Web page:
So, there should be projects in a course in health care ethics to encourage and develop the conversation about this change, provide an integration of the first consideration of revised practice and a research basis for it. Often, I find, nursing students are told that their practice must be based on fact-based research. However, I am not a proponent of so-called moral realism, because I am influenced by Hume’s important consideration that a factual claim cannot, by itself, provide defensible support for a value based claim or conclusion. I need an informed and persuasive ethical imperative to raise my finger, even if doing so would save the world. Such an action is not based exclusively on any fact-based consideration. I need to take an interest or care about the outcome, which brings us back to the importance of caring relationships, noted above as unique to ethically based nursing practice. The project then needs to be one that introduces students to: research into social values that bear some relationship to identified ethical areas of interest for nursing, argumentation, the possibility of a conversation with experts in the area of health care ethics to encourage a holistic approach to informed decision making in health care venues. This is the test criteria of the following project I designed and integrated into a third-year course in health care ethics at a small community college in Red Deer, Alberta. The course participants were composed of some students from the collaborative Bachelor of Arts program but primarily nursing students. Nursing students in the Red Deer College/University of Alberta Collaborative degree program are encouraged to work on problems in groups, identifying the need to introduce theoretical considerations to the problem solving only on the basis of pragmatic considerations of understanding.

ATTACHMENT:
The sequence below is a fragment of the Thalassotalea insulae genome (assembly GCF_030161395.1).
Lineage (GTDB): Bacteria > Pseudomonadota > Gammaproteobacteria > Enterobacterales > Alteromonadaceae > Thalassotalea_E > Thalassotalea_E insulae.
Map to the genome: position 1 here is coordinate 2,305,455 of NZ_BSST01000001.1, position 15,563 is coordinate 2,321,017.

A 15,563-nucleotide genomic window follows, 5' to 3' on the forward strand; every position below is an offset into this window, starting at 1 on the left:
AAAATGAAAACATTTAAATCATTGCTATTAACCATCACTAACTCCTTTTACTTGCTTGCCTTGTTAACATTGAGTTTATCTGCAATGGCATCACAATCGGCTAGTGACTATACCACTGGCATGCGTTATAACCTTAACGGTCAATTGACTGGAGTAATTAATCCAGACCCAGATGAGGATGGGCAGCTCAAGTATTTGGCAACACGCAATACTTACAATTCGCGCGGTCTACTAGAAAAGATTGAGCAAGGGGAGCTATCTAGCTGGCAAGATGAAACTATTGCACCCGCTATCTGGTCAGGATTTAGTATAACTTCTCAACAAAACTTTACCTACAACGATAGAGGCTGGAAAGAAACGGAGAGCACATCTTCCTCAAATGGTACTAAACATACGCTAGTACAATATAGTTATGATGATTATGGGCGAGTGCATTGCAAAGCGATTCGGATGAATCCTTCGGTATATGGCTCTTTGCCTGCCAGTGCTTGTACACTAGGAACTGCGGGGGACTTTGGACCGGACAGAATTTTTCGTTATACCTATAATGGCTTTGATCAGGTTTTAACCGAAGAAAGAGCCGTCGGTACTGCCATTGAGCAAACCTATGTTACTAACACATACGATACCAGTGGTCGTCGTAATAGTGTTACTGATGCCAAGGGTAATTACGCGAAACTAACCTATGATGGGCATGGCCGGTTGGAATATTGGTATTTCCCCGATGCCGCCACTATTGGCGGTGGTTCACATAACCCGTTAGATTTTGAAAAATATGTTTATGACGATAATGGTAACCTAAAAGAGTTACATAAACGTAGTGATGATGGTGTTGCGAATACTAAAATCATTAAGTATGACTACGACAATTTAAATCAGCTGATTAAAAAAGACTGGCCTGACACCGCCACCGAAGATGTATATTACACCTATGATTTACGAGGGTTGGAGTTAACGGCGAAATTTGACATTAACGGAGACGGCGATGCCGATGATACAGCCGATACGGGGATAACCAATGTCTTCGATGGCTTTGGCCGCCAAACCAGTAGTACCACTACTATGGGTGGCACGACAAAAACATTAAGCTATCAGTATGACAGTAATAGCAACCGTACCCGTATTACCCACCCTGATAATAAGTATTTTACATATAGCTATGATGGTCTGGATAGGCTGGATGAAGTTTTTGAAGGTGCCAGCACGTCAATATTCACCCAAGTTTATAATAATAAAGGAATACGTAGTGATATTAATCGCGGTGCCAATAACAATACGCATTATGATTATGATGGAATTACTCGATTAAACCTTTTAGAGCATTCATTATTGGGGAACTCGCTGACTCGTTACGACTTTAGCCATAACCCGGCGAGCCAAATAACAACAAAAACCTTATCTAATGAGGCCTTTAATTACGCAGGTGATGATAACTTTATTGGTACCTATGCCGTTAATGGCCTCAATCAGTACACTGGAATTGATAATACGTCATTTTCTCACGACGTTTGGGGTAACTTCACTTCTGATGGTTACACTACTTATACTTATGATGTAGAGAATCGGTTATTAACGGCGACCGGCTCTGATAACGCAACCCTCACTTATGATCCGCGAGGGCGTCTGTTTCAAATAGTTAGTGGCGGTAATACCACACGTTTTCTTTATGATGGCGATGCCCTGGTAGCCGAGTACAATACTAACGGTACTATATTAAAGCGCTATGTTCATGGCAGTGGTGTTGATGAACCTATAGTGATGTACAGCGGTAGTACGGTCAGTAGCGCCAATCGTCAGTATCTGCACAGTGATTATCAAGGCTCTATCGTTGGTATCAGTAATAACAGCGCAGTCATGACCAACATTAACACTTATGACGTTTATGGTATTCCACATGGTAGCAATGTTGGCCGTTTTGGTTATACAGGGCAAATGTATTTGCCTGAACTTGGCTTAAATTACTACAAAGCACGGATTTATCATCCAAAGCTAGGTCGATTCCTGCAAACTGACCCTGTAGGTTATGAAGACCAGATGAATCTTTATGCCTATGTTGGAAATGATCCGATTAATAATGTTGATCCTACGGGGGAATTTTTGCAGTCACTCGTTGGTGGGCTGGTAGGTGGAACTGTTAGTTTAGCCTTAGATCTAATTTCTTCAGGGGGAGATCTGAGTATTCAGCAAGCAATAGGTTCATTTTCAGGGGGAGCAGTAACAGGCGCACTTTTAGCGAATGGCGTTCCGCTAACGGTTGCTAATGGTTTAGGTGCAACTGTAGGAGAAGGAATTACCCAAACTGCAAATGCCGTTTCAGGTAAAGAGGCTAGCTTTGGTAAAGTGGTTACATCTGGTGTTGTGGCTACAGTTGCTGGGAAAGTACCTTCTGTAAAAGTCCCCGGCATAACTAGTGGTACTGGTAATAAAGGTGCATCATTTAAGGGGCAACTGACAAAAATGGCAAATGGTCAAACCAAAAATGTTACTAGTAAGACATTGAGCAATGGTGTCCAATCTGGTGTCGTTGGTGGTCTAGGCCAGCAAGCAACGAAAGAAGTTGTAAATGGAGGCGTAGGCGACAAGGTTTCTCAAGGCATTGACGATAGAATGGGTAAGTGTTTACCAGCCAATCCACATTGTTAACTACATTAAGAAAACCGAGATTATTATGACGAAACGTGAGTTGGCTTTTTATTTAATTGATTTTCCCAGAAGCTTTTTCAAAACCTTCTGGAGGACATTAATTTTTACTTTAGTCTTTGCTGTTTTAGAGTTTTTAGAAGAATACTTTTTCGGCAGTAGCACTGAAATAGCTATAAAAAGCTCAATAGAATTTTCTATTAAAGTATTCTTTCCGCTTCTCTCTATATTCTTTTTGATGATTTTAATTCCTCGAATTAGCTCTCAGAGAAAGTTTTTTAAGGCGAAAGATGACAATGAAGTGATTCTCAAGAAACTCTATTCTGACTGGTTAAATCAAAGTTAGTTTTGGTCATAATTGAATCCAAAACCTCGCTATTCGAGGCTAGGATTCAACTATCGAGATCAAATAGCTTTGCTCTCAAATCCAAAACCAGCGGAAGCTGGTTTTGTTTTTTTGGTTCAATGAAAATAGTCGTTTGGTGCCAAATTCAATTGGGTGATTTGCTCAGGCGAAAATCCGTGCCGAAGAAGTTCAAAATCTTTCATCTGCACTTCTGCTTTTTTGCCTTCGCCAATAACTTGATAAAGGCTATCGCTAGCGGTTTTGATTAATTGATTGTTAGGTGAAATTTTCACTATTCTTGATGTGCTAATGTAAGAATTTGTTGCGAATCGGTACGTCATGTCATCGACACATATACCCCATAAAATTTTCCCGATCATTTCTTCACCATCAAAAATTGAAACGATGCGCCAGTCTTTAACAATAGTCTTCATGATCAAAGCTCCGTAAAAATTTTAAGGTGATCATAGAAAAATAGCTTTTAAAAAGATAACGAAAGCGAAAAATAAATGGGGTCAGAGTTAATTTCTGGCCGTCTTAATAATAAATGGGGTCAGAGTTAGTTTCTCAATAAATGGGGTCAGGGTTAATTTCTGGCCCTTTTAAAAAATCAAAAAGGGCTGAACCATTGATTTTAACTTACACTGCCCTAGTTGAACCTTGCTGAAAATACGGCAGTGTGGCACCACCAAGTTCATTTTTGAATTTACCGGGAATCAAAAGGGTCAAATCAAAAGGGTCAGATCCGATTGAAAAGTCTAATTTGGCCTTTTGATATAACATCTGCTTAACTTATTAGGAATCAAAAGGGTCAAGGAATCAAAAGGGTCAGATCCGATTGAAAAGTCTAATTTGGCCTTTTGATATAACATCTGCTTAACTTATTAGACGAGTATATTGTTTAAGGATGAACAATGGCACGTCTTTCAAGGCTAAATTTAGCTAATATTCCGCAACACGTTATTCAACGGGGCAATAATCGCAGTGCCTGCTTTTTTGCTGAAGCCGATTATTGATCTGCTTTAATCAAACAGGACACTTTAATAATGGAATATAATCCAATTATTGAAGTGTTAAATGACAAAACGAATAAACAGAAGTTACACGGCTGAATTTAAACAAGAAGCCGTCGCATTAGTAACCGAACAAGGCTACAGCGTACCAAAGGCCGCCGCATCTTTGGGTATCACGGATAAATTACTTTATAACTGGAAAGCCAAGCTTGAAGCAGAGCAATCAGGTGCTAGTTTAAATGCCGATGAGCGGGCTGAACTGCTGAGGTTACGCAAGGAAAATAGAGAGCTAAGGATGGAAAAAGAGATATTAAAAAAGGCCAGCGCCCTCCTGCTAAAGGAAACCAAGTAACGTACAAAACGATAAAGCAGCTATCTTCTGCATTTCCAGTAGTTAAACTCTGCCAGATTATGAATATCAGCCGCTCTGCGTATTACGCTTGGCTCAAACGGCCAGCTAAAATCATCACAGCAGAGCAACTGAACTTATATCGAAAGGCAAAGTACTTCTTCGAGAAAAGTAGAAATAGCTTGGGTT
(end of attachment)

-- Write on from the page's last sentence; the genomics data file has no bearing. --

After some preliminary skill testing in argumentation, creating and responding to the challenges raised in the arguments of others, and an introduction to the competing claims of a privatized two-tiered health care system of distribution and a single-payer public health care system of distribution of health care resources, the students were sent to an article (now available in archives only) in an interdisciplinary on-line journal, Medscape (found at www.medscape.com). The article, Comparing Healthcare Systems: Outcomes, Ethical Principles, and Social Values, Winter, 2007, by a well-respected and recognized expert in Canadian health care ethics, Eike-Henner W. Kluge, PhD, at the University of Victoria, Department of Philosophy, seemed appropriate for this audience of emerging health care practitioners. His central claim was controversial in a way that spoke directly to the professional nursing code’s admonishment that nurses had an obligation to lobby for the protection of a public health care system by introducing them to an ongoing conversation or debate that “has raged over the acceptability of socialized and rights-oriented approaches to healthcare as opposed to privatized and commodity-oriented approaches” (1) and a response to the debate which was controversially denying the effects of outcome-based decision making to determine the best system between the two contrasting possibilities.